Student creates 'signature' coat to reflect campus community

A photo of Emily Pettet's finished signature coat, displayed on the Nittany Lion statue inside Olmsted Building

For a project for her master's degree in American studies, Penn State Harrisburg graduate student Emily Pettet gathered signatures from students, faculty and staff and sewed them into a signature coat.

Credit: Emily Pettet

MIDDLETOWN, Pa. — Penn State Harrisburg student Emily Pettet comes from a family of seamstresses and quilters, and her own specialty is garment sewing. The skill proved valuable as she created a signature coat as her master’s project for the American studies program.

Through her project, “Make Your Mark,” Pettet gathered hundreds of signatures from Penn State Harrisburg students, faculty and staff. She turned the cloth squares into a nearly 9-foot-long coat — a piece designed to reflect the unique individuals who come together to form the college community.

The project was the culmination of Pettet’s master’s degree in American studies, which she will finish in August. She chose a creative project instead of the traditional thesis and said her studies, from public heritage to folk art, shaped the piece.

“The signature coat is a modern twist on the signature quilt, which was a popular quilt form in the middle of the 1800s,” Pettet said. “They are still made today and an art form I truly respect.”

She wanted to create something new, and she liked the idea of a coat because it seemed more inclusive than other pieces of clothing.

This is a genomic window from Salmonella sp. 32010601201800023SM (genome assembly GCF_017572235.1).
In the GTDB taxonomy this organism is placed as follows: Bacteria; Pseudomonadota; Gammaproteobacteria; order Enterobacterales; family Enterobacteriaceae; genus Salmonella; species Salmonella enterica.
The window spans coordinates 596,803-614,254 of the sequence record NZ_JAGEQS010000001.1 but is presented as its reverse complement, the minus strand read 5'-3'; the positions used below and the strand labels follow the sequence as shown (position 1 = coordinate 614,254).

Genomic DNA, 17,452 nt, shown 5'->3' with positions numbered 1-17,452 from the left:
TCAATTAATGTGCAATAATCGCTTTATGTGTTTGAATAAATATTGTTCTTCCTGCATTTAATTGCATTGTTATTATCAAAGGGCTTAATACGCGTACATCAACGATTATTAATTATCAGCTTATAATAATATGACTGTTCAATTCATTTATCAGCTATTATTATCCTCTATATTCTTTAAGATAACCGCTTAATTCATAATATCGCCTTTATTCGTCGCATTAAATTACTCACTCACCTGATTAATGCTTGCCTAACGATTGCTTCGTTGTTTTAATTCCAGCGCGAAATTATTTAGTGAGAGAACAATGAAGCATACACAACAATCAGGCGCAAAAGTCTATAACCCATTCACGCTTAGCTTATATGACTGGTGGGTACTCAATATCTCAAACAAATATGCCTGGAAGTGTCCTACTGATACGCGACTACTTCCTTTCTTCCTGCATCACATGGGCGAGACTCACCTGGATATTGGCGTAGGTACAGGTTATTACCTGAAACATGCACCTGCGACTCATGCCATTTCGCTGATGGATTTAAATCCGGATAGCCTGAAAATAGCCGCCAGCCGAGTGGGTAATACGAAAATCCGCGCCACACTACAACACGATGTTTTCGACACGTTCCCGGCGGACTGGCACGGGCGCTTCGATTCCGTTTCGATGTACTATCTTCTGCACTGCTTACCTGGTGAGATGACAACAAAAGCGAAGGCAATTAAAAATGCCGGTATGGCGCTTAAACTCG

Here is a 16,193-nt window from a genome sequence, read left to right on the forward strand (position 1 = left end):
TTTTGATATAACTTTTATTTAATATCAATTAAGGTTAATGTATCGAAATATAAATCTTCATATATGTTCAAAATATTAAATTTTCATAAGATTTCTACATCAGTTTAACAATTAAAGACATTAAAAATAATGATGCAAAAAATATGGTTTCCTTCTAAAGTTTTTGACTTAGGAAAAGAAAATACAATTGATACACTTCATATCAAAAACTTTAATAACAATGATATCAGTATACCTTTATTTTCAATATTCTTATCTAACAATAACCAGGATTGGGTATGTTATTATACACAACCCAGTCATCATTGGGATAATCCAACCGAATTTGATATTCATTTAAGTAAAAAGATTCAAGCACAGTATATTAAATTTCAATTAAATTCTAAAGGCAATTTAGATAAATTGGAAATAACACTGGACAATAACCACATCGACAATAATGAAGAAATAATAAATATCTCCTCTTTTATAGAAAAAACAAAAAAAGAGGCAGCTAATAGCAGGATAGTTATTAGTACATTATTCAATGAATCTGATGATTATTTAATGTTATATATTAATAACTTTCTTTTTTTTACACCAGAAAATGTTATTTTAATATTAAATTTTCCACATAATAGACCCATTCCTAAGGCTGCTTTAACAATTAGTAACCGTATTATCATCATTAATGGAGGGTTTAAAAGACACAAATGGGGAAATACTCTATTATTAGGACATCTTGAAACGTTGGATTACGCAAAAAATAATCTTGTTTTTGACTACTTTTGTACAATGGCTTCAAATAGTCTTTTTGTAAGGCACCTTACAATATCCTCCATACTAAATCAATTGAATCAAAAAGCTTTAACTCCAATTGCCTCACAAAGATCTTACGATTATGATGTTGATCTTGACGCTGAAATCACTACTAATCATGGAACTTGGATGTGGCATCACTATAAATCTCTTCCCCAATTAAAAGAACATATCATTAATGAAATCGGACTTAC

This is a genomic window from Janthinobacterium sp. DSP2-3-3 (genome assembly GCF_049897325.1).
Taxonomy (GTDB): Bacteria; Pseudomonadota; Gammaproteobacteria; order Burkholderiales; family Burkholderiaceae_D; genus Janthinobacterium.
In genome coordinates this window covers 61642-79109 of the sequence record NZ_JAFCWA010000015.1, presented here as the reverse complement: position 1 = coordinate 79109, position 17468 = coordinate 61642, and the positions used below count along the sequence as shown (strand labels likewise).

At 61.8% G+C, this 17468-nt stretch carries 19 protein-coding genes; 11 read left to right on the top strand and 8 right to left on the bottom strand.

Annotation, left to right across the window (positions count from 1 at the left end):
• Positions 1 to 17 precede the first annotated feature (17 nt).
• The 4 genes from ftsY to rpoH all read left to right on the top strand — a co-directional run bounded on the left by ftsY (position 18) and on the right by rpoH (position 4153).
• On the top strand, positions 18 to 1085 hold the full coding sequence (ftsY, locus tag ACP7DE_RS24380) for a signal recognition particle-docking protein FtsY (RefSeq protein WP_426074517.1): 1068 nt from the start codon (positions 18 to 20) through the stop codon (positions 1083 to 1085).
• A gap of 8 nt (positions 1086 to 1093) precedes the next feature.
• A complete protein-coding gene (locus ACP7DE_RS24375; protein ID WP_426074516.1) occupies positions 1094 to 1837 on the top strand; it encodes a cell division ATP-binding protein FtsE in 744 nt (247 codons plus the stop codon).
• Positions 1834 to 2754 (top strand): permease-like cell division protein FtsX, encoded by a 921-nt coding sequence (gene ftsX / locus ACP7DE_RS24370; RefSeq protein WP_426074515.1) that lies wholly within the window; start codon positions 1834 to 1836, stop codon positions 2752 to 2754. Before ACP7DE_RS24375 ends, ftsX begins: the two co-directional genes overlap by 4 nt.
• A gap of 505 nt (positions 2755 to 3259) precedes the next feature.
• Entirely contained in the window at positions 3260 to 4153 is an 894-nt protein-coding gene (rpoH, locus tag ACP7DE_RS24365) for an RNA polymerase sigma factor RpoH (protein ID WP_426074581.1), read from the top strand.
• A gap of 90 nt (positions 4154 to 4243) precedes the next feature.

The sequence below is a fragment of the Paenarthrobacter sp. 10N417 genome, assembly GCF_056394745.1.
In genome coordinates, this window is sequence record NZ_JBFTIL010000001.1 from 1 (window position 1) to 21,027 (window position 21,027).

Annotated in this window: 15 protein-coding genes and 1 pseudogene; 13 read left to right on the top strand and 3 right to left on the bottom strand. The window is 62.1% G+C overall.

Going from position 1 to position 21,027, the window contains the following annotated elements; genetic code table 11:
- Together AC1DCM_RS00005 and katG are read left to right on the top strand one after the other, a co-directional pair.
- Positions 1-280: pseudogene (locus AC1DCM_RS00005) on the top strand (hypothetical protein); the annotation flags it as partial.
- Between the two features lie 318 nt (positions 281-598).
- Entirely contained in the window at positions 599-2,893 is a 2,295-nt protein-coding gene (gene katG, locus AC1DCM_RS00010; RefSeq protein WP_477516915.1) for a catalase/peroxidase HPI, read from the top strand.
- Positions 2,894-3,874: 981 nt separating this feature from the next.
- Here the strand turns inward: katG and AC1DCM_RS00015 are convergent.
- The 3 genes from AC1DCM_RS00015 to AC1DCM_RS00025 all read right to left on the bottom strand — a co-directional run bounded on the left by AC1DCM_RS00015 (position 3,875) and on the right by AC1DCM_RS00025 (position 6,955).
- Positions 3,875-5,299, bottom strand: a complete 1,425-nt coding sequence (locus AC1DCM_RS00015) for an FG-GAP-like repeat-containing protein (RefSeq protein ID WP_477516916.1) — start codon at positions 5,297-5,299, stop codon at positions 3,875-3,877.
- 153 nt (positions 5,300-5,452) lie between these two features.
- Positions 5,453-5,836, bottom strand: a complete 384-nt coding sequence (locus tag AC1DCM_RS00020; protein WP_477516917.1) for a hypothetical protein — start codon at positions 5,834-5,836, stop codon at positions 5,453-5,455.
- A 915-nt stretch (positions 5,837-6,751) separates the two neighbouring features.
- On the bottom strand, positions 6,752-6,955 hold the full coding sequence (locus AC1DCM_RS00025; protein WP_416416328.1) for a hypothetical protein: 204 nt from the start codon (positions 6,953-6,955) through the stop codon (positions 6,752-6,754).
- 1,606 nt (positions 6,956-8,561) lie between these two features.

“Everyone needs a coat when it’s cold, and so it seemed the best choice for my project,” she said.

The project was a chance for individuals to leave their mark on a physical representation of the community. During the spring semester, Pettet stopped by classes, reached out to clubs, visited campus offices and set up in the Olmsted Building atrium with cloth squares and markers to gather signatures. She then set out to sew and create the coat, setting off the 411 white signature squares with fabric as close to Penn State blue as she could find.

Pettet noted that the project posed some personal challenge for her, as an autistic individual who can struggle with social interactions. She fought to get past overstimulation and to overcome doubts that would spring up in her head, she said, and she had to make herself continue to send emails and call out to strangers as she gathered signatures.

“I had to fight against myself the entire way, but it was worth it,” she said, crediting support from friends and strangers alike. “Everyone I spoke to, even those that decided not to participate, was kind and encouraging. People I had never met before were so enthusiastic and encouraging that it made it possible for me to keep going.”

Since the college community helped create the coat, Pettet said she wants to give the coat back to the school. She hopes to donate it to the Archives and Special Collections at the Madlyn L. Hanes Library.